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Document, Document, Document ...
There Is Often Confusion and Frustration With the Auditors' Documentation Requirements
By Edmund Leong | Other articles by Edmund Leong
Document, document, document... the audit professor would go on writing on the chalkboard. The etching sounds of the chalkboard just barely drowned out the "whatever" that ran though my head that day in class. Turning the tables around 25 years later, the irony is that I now use the same repeated words to our new staff recruits at the beginning of each year.
In relation to condominium governance and with property management, I find too often that there is confusion and perhaps some frustration with the amount of documentation the auditor requires.
Gaining a better perspective with the information that the documentation provides as well as using such documentation to help with the overall governance of a condominium then creates value. Management can also turn the chore of documentation to a tool for greater management efficiency. I am a believer that if one takes the time to do something, do that something well and do it to create other benefits or efficiencies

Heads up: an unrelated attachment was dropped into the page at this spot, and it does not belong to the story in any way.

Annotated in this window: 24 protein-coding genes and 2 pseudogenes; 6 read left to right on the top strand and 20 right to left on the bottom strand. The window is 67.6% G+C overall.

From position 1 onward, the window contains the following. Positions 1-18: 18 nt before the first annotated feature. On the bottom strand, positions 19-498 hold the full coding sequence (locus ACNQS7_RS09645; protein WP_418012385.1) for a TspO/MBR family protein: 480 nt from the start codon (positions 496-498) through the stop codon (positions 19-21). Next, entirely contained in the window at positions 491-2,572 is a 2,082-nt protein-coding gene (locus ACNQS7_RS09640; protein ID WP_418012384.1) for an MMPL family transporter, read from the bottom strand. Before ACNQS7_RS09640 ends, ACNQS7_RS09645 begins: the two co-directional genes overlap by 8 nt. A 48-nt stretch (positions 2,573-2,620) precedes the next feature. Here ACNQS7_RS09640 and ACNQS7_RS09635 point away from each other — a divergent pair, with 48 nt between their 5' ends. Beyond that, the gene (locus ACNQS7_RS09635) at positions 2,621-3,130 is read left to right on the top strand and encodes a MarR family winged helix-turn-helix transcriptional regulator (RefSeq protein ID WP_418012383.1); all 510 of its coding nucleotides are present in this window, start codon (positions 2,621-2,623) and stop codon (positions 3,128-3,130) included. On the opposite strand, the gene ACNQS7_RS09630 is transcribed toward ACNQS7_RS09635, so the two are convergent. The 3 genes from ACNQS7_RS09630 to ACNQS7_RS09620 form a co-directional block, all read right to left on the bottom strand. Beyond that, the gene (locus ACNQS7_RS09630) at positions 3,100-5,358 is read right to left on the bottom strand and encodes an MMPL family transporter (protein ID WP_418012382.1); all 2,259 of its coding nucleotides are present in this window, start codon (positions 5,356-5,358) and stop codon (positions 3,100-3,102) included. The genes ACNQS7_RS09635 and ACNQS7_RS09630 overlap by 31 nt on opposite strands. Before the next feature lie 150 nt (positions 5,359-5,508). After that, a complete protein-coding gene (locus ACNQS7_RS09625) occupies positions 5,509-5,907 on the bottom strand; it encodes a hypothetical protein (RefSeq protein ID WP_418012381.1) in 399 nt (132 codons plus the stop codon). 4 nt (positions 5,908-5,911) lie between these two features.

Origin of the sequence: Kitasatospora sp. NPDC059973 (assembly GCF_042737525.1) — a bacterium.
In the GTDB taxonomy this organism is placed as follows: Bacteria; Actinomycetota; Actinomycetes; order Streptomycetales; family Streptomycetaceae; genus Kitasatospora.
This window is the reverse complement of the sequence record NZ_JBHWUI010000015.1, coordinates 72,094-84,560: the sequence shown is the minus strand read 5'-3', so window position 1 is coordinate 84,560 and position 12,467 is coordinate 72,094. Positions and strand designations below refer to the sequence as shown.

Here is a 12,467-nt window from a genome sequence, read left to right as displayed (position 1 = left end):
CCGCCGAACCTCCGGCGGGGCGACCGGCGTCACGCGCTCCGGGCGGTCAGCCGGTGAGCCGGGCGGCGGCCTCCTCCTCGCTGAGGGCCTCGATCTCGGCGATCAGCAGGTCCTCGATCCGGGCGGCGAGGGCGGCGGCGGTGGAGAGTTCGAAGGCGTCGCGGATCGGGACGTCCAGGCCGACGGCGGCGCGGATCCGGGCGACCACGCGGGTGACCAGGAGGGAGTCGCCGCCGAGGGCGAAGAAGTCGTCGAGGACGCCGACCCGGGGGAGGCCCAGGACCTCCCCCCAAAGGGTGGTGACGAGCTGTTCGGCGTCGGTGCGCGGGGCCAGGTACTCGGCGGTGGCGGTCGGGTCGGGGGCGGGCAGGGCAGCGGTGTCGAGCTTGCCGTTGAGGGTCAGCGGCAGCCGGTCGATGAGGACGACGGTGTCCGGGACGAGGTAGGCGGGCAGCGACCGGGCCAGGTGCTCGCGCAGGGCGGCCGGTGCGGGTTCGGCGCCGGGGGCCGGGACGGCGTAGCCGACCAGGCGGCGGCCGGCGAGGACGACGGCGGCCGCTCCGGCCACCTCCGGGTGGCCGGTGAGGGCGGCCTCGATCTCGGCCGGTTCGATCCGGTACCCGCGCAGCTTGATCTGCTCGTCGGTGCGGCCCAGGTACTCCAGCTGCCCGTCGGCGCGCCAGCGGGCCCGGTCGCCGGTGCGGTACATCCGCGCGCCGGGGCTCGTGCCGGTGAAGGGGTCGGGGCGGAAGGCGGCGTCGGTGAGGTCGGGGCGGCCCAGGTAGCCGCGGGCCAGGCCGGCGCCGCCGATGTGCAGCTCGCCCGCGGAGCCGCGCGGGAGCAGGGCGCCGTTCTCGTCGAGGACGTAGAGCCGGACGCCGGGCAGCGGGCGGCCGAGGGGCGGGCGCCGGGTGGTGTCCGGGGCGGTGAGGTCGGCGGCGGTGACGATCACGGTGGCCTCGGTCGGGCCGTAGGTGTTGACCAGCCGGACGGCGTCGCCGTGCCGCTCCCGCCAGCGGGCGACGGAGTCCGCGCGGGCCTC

The first group of documents which are normally generated by both the boards and management companies are more verbose than financial in nature.
Management's and Board's Assessment of Fraud Risk
There is an adage that says if you don't ask then you'll never know. So why not ask the most difficult question directly and make the respondent candid about responding to fraud. The purpose and scope of this formal document is to allow both the board and management to assess and document the risks that the financial statements may be materially misstated due to fraud. The benefit of having this document circulating around is that all parties are aware that the auditor is conducting his duties in being sceptical of fraud and questioning the parties involved. As well, it sets a tone that there are various other parties that need to review and sign off on whether they were exposed to fraud. It also gives opportunity for the board and management to write details of any situation that they feel may have been inappropriate. The required signoff of this document alone is very powerful in the discussions it creates within the Board's, as well as management's, representations therein.
Minutes of the Board meetings